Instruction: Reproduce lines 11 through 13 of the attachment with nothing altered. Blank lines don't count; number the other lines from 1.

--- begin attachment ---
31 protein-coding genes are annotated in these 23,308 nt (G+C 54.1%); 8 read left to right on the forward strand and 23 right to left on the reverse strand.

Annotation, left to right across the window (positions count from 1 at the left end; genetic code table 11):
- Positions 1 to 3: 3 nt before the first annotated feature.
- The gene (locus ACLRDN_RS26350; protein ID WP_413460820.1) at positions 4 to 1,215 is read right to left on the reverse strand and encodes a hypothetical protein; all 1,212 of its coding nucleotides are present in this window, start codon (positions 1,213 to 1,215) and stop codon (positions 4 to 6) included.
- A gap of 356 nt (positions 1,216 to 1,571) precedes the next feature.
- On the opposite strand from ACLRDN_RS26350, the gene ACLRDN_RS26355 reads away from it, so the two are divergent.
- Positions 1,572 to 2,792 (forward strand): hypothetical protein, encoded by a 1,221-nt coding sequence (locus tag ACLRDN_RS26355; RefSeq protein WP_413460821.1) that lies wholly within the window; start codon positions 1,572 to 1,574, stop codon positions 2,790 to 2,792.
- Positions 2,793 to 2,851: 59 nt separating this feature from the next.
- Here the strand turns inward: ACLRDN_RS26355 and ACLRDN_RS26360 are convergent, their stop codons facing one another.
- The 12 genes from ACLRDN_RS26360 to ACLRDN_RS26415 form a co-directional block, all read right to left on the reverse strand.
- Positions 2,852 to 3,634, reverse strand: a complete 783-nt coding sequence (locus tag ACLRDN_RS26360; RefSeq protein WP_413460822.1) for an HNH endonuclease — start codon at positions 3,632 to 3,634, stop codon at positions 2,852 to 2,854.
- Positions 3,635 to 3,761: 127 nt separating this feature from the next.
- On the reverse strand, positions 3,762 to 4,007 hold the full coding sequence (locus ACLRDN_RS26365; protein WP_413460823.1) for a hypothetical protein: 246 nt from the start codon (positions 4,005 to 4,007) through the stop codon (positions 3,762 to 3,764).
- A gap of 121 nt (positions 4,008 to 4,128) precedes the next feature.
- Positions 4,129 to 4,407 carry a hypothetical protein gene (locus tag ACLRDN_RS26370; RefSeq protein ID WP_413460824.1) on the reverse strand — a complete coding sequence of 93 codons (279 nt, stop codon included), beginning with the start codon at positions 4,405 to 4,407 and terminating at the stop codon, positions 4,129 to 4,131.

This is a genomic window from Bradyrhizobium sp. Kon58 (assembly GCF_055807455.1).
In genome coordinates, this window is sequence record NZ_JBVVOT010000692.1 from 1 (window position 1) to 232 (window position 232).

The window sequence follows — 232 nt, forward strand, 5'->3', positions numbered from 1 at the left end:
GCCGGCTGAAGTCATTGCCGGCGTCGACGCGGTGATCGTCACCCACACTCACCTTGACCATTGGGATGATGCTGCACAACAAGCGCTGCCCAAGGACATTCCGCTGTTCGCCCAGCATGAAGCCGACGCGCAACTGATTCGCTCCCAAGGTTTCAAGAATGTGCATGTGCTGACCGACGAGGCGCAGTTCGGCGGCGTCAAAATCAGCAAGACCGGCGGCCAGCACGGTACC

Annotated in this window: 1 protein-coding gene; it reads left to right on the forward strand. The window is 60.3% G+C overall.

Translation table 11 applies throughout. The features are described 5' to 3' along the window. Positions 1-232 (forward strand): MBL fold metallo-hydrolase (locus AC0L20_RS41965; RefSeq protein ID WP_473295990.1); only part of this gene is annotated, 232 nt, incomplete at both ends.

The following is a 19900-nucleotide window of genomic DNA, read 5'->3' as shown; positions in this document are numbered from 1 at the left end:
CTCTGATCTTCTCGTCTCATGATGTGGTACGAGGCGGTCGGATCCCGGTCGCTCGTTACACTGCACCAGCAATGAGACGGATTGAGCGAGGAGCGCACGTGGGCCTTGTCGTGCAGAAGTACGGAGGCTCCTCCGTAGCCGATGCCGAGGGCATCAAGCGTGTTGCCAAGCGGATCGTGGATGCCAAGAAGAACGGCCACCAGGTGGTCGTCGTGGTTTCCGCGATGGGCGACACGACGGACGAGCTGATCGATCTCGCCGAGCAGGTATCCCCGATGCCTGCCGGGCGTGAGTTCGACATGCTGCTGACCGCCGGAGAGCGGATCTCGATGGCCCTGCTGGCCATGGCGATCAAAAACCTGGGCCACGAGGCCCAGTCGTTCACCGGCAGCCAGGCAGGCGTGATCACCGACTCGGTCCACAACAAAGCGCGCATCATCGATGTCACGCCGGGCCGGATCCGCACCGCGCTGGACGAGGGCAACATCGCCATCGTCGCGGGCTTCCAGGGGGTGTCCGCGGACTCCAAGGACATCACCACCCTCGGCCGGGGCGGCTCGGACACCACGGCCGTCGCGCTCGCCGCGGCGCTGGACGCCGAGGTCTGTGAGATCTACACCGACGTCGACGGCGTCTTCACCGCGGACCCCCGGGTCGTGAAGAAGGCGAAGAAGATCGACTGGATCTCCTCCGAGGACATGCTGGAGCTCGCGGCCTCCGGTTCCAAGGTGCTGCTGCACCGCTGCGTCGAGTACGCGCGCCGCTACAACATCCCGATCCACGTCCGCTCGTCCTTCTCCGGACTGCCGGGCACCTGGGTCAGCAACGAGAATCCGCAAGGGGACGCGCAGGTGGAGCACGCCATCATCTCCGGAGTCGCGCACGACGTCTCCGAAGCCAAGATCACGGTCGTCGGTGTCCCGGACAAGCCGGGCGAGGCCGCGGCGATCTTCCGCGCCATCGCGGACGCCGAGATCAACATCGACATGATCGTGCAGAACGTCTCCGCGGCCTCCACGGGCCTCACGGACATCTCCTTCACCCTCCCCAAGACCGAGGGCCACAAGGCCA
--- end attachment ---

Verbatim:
- Positions 2,852 to 3,634, reverse strand: a complete 783-nt coding sequence (locus tag ACLRDN_RS26360; RefSeq protein WP_413460822.1) for an HNH endonuclease — start codon at positions 3,632 to 3,634, stop codon at positions 2,852 to 2,854.
- Positions 3,635 to 3,761: 127 nt separating this feature from the next.
- On the reverse strand, positions 3,762 to 4,007 hold the full coding sequence (locus ACLRDN_RS26365; protein WP_413460823.1) for a hypothetical protein: 246 nt from the start codon (positions 4,005 to 4,007) through the stop codon (positions 3,762 to 3,764).